Local Services, Vulnerabilities and Responses in the EU Migrant Crisis in Germany

Monday, 11 July 2016: 09:30
Location: Hörsaal 5A G (Neues Institutsgebäude (NIG))
Oral Presentation
Daniel F. LORENZ, Disaster Research Unit (DRU), Freie Universität Berlin, Germany
Cordula DITTMER, Disaster Research Unit (DRU), Freie Universität Berlin, Germany
Jessica REITER, Disaster Research Unit (DRU), Freie Universität Berlin, Germany
Katja SCHULZE, Disaster Research Unit (DRU), Freie Universität Berlin, Germany
The effects of the still on-going EU migrant crisis in Germany can – with some limitations – be analyzed with respect to local services in crisis situations. Even though the term disaster is misleading in a way and some important differences remain, the shortage of local services as well as the different responses resemble disaster situations.

Allen Barton’s (1969: 38) definition of disaster being a collective stress situation in which “many members of a social system fail to receive expected conditions of life from the system”, takes the failure of basic services to the centre stage. During the EU migrant crisis basic local services such as sheltering, food provisions, medical assistance of refugees usually provided by local authorities were at large limited or even disrupted.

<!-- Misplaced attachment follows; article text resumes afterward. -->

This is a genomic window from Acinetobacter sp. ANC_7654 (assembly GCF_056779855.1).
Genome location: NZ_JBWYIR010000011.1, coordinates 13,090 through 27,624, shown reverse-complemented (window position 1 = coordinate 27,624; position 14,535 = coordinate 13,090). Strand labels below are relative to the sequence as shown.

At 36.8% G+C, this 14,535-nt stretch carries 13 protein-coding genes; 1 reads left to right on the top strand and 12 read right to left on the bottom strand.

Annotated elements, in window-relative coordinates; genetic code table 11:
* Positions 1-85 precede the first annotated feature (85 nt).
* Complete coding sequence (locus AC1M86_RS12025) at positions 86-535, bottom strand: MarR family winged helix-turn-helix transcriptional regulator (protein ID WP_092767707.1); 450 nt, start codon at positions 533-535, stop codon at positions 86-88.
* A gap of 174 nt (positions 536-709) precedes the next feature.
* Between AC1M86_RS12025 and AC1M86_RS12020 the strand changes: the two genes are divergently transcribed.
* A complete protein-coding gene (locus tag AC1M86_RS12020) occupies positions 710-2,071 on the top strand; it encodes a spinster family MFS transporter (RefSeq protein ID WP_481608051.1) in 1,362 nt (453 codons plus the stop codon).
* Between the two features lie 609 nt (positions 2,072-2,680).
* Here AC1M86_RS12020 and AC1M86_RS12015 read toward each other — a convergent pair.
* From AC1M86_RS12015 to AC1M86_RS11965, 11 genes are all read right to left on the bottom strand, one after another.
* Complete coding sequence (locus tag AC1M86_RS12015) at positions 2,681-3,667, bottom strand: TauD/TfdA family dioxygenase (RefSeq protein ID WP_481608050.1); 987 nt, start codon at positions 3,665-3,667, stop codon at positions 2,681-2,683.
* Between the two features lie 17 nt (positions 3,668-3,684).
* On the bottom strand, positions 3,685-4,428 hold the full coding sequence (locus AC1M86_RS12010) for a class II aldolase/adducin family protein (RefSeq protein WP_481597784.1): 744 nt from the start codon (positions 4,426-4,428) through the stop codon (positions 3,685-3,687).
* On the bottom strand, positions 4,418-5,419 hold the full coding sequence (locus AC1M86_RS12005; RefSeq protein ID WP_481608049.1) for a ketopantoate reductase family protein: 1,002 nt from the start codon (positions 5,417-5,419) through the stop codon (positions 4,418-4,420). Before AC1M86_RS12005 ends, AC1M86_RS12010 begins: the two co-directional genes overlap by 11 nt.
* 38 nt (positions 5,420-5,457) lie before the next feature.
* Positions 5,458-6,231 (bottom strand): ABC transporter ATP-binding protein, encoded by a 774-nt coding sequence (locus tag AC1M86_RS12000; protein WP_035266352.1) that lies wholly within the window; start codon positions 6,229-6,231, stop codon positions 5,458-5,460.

Although a formal state of emergency wasn’t declared at any time, informal structures and protocols of disaster management, including foreign assistance and disaster logistics, were needed in order to provide local services. Furthermore other well-known features of disaster situations are to be found: emergent citizen groups (Stallings 1985; Scanlon 1998) as well as emergent organizations and networks (EMON) in unknown quantities took care about those services that weren’t provided anymore by the municipalities or disaster aid organizations.

As Germany does not have many long-term disasters, the case of the EU migrant crisis provides important reflective insights about the state of preparedness of local services in times of disasters and crisis in Germany. The presentation will take a closer look at the differences and similarities of the EU migrant crisis situation in Germany and “conventional” disaster situations.